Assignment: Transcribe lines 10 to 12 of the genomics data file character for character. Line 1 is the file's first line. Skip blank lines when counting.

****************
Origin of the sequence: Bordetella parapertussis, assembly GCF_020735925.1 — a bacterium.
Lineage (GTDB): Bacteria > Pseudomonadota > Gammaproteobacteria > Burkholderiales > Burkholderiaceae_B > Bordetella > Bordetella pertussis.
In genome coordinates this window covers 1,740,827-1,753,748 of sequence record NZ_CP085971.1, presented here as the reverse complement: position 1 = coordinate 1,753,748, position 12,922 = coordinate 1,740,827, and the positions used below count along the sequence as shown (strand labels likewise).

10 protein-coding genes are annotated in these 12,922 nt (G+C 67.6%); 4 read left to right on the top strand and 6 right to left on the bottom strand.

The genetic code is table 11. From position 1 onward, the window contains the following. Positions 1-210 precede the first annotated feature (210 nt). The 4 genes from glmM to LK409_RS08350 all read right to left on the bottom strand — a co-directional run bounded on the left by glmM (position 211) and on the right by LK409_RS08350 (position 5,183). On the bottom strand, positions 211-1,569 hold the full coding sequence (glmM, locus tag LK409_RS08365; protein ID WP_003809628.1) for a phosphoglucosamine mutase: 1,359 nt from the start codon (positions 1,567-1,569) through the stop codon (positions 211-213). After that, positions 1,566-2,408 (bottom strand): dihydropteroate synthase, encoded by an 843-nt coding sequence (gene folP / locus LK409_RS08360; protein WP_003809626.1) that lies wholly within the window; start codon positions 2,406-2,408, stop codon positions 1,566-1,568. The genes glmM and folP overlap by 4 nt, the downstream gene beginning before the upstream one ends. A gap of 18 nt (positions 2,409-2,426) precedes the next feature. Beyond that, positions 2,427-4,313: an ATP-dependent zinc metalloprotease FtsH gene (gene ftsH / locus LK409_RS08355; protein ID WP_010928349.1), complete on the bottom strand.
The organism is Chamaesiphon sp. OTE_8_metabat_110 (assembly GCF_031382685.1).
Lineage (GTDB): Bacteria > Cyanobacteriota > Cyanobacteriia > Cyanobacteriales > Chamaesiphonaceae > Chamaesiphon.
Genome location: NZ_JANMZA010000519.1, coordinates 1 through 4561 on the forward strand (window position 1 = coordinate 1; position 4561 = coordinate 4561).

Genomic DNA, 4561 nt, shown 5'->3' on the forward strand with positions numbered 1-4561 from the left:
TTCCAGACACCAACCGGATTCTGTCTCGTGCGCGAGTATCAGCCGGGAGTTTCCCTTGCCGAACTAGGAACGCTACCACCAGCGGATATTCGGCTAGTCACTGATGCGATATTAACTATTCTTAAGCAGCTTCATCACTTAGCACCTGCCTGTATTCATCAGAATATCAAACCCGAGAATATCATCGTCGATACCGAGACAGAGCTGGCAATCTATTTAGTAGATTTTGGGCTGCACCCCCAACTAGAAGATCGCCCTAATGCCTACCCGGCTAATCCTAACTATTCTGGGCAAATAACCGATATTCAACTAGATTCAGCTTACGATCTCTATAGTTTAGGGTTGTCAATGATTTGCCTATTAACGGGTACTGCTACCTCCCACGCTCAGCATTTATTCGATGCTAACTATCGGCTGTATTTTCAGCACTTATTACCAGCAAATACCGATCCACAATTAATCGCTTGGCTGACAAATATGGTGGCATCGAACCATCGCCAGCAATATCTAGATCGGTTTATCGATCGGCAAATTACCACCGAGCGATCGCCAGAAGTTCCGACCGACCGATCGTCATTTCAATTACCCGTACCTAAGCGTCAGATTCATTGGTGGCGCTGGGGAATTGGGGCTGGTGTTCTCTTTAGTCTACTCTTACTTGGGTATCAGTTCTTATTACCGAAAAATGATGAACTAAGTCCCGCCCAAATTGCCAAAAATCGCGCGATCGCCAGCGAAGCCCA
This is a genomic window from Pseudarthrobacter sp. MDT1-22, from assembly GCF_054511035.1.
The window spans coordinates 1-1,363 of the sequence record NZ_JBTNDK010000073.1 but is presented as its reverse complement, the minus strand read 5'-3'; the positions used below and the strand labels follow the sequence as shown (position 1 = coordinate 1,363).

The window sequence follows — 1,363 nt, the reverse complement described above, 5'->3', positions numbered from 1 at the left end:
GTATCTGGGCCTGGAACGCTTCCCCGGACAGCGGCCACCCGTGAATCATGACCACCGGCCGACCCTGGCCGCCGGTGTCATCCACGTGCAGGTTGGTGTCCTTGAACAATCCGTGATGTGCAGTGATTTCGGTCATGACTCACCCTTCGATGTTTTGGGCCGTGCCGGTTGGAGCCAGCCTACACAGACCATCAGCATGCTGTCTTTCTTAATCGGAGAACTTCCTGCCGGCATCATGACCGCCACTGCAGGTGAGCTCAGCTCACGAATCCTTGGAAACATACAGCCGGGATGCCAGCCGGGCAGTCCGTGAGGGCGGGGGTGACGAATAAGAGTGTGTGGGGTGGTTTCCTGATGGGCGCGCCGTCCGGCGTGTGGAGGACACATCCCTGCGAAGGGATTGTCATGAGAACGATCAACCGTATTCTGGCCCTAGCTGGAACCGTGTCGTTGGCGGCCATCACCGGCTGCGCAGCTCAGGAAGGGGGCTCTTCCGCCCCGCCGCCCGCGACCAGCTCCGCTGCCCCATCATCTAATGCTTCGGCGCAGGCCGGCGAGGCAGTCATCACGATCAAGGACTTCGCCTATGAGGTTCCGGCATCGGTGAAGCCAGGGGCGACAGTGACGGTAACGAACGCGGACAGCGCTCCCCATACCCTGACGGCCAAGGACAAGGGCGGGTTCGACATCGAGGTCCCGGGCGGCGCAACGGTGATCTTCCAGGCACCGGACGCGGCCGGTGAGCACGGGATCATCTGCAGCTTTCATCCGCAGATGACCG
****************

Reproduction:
TTCCAGACACCAACCGGATTCTGTCTCGTGCGCGAGTATCAGCCGGGAGTTTCCCTTGCCGAACTAGGAACGCTACCACCAGCGGATATTCGGCTAGTCACTGATGCGATATTAACTATTCTTAAGCAGCTTCATCACTTAGCACCTGCCTGTATTCATCAGAATATCAAACCCGAGAATATCATCGTCGATACCGAGACAGAGCTGGCAATCTATTTAGTAGATTTTGGGCTGCACCCCCAACTAGAAGATCGCCCTAATGCCTACCCGGCTAATCCTAACTATTCTGGGCAAATAACCGATATTCAACTAGATTCAGCTTACGATCTCTATAGTTTAGGGTTGTCAATGATTTGCCTATTAACGGGTACTGCTACCTCCCACGCTCAGCATTTATTCGATGCTAACTATCGGCTGTATTTTCAGCACTTATTACCAGCAAATACCGATCCACAATTAATCGCTTGGCTGACAAATATGGTGGCATCGAACCATCGCCAGCAATATCTAGATCGGTTTATCGATCGGCAAATTACCACCGAGCGATCGCCAGAAGTTCCGACCGACCGATCGTCATTTCAATTACCCGTACCTAAGCGTCAGATTCATTGGTGGCGCTGGGGAATTGGGGCTGGTGTTCTCTTTAGTCTACTCTTACTTGGGTATCAGTTCTTATTACCGAAAAATGATGAACTAAGTCCCGCCCAAATTGCCAAAAATCGCGCGATCGCCAGCGAAGCCCA
This is a genomic window from Pseudarthrobacter sp. MDT1-22, from assembly GCF_054511035.1.
The window spans coordinates 1-1,363 of the sequence record NZ_JBTNDK010000073.1 but is presented as its reverse complement, the minus strand read 5'-3'; the positions used below and the strand labels follow the sequence as shown (position 1 = coordinate 1,363).